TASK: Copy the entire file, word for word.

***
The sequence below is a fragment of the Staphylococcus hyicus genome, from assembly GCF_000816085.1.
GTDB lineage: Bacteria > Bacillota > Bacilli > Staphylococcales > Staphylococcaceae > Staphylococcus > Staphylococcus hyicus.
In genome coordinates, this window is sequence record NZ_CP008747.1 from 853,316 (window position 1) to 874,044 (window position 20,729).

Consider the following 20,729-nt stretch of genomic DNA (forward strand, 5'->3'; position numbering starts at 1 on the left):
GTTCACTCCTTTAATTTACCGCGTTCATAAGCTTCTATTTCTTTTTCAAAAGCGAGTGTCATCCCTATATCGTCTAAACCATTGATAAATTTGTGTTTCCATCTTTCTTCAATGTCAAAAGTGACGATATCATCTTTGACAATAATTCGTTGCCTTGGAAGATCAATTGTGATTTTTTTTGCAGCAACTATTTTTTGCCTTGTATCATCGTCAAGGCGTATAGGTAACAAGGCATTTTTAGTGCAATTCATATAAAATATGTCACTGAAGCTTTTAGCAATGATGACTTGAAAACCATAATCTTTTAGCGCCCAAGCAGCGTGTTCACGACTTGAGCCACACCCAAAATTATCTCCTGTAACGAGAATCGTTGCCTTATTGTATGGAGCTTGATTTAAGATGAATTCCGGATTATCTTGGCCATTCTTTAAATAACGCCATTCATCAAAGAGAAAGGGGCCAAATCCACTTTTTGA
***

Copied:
The sequence below is a fragment of the Staphylococcus hyicus genome, from assembly GCF_000816085.1.
GTDB lineage: Bacteria > Bacillota > Bacilli > Staphylococcales > Staphylococcaceae > Staphylococcus > Staphylococcus hyicus.
In genome coordinates, this window is sequence record NZ_CP008747.1 from 853,316 (window position 1) to 874,044 (window position 20,729).

Consider the following 20,729-nt stretch of genomic DNA (forward strand, 5'->3'; position numbering starts at 1 on the left):
GTTCACTCCTTTAATTTACCGCGTTCATAAGCTTCTATTTCTTTTTCAAAAGCGAGTGTCATCCCTATATCGTCTAAACCATTGATAAATTTGTGTTTCCATCTTTCTTCAATGTCAAAAGTGACGATATCATCTTTGACAATAATTCGTTGCCTTGGAAGATCAATTGTGATTTTTTTTGCAGCAACTATTTTTTGCCTTGTATCATCGTCAAGGCGTATAGGTAACAAGGCATTTTTAGTGCAATTCATATAAAATATGTCACTGAAGCTTTTAGCAATGATGACTTGAAAACCATAATCTTTTAGCGCCCAAGCAGCGTGTTCACGACTTGAGCCACACCCAAAATTATCTCCTGTAACGAGAATCGTTGCCTTATTGTATGGAGCTTGATTTAAGATGAATTCCGGATTATCTTGGCCATTCTTTAAATAACGCCATTCATCAAAGAGAAAGGGGCCAAATCCACTTTTTGA